|Publication number||US6846514 B2|
|Application number||US 10/849,273|
|Publication date||Jan 25, 2005|
|Filing date||May 19, 2004|
|Priority date||Jun 5, 2001|
|Also published as||EP1392885A1, US6758909, US20020179011, US20040211364, WO2002099160A1|
|Publication number||10849273, 849273, US 6846514 B2, US 6846514B2, US-B2-6846514, US6846514 B2, US6846514B2|
|Inventors||Rajanikant Jonnalagadda, Brian J. Miller|
|Original Assignee||Honeywell International Inc.|
|Export Citation||BiBTeX, EndNote, RefMan|
|Patent Citations (36), Referenced by (29), Classifications (22), Legal Events (4)|
|External Links: USPTO, USPTO Assignment, Espacenet|
This application is a divisional of U.S. application Ser. No. 09/874,653 filed Jun. 5, 2001 now U.S. Pat. No. 6,758,909 the entire contents of which are herein incorporated by reference.
The present invention is generally directed to Chemical Vapor Deposition/Infiltration (CVD/CVI) apparatus and processes, and more particularly to a method and apparatus utilizing a flow direction nozzle in a CVD/CVI furnace for improving CVD/CVI process time and reducing gas leakage.
Chemical vapor deposition and infiltration (CVD/CVI) is a well-known process for depositing a binding matrix within a porous structure. The term “chemical vapor deposition” (CVD) generally implies deposition of a surface coating, but the term is also used to refer to infiltration and deposition of a matrix within a porous structure. The term CVD/CVI is intended to refer to infiltration and deposition of a matrix within a porous structure.
CVD/CVI is particularly suitable for fabricating high temperature structural composites by depositing a carbonaceous or ceramic matrix within a carbonaceous or ceramic porous structure resulting in very useful structures such as carbon/carbon aircraft brake disks, and ceramic combustor or turbine components. The generally known CVD/CVI processes may be classified into four general categories: isothermal, thermal gradient, pressure gradient, and pulsed flow. The specific process times and steps, reactant gas and CVD/CVI furnaces and associated apparatus may vary depending on which of these four general categories is utilized.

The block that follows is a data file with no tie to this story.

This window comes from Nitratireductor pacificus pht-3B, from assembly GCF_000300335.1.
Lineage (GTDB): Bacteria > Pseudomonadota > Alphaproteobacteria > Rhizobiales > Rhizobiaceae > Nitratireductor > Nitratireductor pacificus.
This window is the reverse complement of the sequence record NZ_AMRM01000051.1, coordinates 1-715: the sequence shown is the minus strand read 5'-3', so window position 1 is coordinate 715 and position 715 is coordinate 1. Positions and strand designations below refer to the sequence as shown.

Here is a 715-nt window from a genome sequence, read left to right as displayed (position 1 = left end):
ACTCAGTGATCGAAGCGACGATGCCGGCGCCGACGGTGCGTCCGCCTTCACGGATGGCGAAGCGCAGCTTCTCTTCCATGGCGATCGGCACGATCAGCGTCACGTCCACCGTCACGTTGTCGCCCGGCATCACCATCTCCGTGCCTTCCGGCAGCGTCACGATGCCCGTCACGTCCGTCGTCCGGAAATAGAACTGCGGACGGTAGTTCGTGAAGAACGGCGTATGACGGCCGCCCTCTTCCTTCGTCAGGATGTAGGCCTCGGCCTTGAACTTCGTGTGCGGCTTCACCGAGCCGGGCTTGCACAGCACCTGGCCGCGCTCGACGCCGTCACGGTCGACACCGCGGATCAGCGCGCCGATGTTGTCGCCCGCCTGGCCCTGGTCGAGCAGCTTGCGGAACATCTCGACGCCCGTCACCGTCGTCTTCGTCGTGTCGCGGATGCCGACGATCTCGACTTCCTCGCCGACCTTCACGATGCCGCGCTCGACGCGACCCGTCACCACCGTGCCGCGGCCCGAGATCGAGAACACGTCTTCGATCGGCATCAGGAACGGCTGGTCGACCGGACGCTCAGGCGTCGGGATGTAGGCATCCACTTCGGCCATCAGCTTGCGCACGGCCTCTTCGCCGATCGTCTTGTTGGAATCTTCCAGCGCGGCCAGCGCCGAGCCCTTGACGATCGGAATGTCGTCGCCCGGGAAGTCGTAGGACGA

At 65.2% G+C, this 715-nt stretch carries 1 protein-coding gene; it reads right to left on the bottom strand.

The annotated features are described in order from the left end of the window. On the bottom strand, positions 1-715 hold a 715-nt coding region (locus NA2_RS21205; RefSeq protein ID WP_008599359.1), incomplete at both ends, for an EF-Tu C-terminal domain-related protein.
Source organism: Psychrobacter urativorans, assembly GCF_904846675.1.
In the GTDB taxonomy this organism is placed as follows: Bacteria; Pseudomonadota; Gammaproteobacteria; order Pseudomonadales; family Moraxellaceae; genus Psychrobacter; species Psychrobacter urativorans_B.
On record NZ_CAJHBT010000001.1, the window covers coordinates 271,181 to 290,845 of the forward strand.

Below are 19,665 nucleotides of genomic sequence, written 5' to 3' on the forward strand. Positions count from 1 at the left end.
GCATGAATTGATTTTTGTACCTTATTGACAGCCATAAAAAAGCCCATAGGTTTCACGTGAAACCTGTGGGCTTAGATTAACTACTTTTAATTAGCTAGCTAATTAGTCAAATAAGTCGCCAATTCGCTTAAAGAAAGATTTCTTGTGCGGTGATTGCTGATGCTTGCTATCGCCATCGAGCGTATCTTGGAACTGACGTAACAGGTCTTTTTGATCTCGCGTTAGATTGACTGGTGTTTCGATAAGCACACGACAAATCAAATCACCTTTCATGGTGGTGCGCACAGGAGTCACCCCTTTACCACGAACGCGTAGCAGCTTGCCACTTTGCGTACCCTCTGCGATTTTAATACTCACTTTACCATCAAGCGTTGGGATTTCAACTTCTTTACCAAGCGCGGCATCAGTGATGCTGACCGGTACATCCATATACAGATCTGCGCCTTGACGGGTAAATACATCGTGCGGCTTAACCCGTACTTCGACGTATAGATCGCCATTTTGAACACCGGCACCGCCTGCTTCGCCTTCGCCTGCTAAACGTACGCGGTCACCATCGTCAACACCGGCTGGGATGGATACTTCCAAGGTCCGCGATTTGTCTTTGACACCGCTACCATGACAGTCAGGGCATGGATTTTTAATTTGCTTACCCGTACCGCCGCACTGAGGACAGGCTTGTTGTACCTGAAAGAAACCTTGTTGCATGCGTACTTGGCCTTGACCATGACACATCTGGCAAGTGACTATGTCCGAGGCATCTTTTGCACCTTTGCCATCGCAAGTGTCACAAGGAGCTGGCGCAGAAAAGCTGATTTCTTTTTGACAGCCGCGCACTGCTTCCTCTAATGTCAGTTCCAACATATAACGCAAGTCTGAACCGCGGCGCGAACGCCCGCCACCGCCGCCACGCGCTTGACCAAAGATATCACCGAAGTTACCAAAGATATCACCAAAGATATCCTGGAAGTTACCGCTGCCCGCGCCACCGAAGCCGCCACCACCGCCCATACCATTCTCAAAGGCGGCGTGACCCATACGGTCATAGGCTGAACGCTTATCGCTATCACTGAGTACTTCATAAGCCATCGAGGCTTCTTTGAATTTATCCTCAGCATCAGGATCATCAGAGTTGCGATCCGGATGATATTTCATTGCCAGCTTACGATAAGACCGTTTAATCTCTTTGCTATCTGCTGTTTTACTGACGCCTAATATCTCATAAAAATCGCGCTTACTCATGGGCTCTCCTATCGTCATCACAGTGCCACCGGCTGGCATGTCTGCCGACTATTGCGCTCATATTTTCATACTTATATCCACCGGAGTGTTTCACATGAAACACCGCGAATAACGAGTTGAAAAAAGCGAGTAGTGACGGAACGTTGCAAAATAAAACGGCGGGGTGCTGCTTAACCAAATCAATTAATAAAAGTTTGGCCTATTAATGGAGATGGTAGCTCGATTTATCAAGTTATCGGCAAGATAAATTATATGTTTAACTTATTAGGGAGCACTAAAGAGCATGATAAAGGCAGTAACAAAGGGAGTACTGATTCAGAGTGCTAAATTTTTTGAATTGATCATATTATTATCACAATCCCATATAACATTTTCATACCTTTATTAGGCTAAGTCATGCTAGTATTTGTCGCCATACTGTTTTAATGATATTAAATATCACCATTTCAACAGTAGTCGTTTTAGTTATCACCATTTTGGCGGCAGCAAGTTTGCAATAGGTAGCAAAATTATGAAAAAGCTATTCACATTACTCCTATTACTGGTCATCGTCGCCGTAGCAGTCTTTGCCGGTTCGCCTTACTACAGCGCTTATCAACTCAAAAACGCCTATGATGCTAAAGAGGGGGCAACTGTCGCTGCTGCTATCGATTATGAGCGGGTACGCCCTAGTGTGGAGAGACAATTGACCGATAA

U.S. Pat. No. 6,162,298 and corresponding European Patent Application EP 0 997 553 A1 to Rudolph describe these and other CVD/CVI processes and apparatus in further detail. Rudolph particularly describes a sealed reactant gas inlet for a CVD/CVI furnace.
The shell 12 and lid 14 together define a furnace volume 22 that is reduced to vacuum pressure by a steam vacuum generator (not shown) in fluid communication with the vacuum port 20. The shell 12 rests upon a multitude of legs 62. The furnace 10 also includes a cylindrical induction coil 24 adjacent a cylindrical susceptor 26. The induction coil 24 includes coiled conductors 23 encapsulated by electrical insulation 27.
During operation, the induction coil 24 develops an electromagnetic field that couples with the susceptor 26 and generates heat within the susceptor 26. The induction coil 24 may be cooled, typically by integral water passages 25 within the coil 24. The susceptor 26 rests upon a susceptor floor 28 and is covered by a susceptor lid 30. A cylindrical insulation wall 32 is disposed in between the susceptor 26 and the induction coil 24. A lid insulation layer 34 and a floor insulation layer 36 are disposed over the susceptor lid 30 and beneath the susceptor floor 28, respectively.
The susceptor floor 28 rests upon the insulation layer 36, which, in turn, rests upon a furnace floor 38. The furnace floor 38 is attached to the shell 12 by a floor support structure 40 that includes a multitude of vertical web structures 42.
A reactant gas is supplied to the furnace 10 by a main gas supply line 44. A plurality of individual gas supply lines 46 are connected in fluid communication with a plurality of gas ports 48 that pass through the furnace shell 12. A plurality of flexible gas supply lines 50 are connected in fluid communication with the gas ports 48 and a multitude of gas inlets 52 that pass through holes 54 in the furnace floor 38, the floor insulation layer 36, and the susceptor floor 28.